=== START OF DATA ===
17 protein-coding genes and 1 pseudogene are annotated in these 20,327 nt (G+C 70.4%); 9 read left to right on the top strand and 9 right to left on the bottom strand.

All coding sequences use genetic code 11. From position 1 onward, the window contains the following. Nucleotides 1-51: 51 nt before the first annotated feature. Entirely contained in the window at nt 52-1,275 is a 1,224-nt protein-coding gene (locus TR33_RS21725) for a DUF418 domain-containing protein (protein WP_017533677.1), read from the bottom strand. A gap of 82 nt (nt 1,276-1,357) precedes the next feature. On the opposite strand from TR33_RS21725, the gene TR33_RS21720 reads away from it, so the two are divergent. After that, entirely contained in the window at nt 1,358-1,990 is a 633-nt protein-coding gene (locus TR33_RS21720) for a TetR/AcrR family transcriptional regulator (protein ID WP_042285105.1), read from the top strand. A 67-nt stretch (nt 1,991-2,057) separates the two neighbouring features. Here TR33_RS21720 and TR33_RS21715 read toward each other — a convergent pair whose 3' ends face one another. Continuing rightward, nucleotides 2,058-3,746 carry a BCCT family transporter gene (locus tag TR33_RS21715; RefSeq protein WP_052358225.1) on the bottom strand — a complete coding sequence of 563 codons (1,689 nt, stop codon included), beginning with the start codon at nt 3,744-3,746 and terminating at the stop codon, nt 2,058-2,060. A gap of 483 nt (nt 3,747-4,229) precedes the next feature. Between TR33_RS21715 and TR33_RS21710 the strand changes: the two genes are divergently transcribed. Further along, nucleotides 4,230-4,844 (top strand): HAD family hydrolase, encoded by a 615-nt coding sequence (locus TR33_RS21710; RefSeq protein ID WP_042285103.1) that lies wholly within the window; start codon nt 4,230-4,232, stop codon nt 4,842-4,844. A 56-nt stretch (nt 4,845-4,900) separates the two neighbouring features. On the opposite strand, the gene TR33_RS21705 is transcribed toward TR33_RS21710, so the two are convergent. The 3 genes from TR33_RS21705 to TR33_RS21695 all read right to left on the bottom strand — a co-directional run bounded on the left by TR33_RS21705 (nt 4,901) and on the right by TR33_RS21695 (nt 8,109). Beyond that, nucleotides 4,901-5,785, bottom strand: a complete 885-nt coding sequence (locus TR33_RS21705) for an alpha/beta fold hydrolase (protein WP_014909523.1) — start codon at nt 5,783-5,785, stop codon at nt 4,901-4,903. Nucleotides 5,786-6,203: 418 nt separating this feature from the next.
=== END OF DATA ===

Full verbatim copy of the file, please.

17 protein-coding genes and 1 pseudogene are annotated in these 20,327 nt (G+C 70.4%); 9 read left to right on the top strand and 9 right to left on the bottom strand.

All coding sequences use genetic code 11. From position 1 onward, the window contains the following. Nucleotides 1-51: 51 nt before the first annotated feature. Entirely contained in the window at nt 52-1,275 is a 1,224-nt protein-coding gene (locus TR33_RS21725) for a DUF418 domain-containing protein (protein WP_017533677.1), read from the bottom strand. A gap of 82 nt (nt 1,276-1,357) precedes the next feature. On the opposite strand from TR33_RS21725, the gene TR33_RS21720 reads away from it, so the two are divergent. After that, entirely contained in the window at nt 1,358-1,990 is a 633-nt protein-coding gene (locus TR33_RS21720) for a TetR/AcrR family transcriptional regulator (protein ID WP_042285105.1), read from the top strand. A 67-nt stretch (nt 1,991-2,057) separates the two neighbouring features. Here TR33_RS21720 and TR33_RS21715 read toward each other — a convergent pair whose 3' ends face one another. Continuing rightward, nucleotides 2,058-3,746 carry a BCCT family transporter gene (locus tag TR33_RS21715; RefSeq protein WP_052358225.1) on the bottom strand — a complete coding sequence of 563 codons (1,689 nt, stop codon included), beginning with the start codon at nt 3,744-3,746 and terminating at the stop codon, nt 2,058-2,060. A gap of 483 nt (nt 3,747-4,229) precedes the next feature. Between TR33_RS21715 and TR33_RS21710 the strand changes: the two genes are divergently transcribed. Further along, nucleotides 4,230-4,844 (top strand): HAD family hydrolase, encoded by a 615-nt coding sequence (locus TR33_RS21710; RefSeq protein ID WP_042285103.1) that lies wholly within the window; start codon nt 4,230-4,232, stop codon nt 4,842-4,844. A 56-nt stretch (nt 4,845-4,900) separates the two neighbouring features. On the opposite strand, the gene TR33_RS21705 is transcribed toward TR33_RS21710, so the two are convergent. The 3 genes from TR33_RS21705 to TR33_RS21695 all read right to left on the bottom strand — a co-directional run bounded on the left by TR33_RS21705 (nt 4,901) and on the right by TR33_RS21695 (nt 8,109). Beyond that, nucleotides 4,901-5,785, bottom strand: a complete 885-nt coding sequence (locus TR33_RS21705) for an alpha/beta fold hydrolase (protein WP_014909523.1) — start codon at nt 5,783-5,785, stop codon at nt 4,901-4,903. Nucleotides 5,786-6,203: 418 nt separating this feature from the next.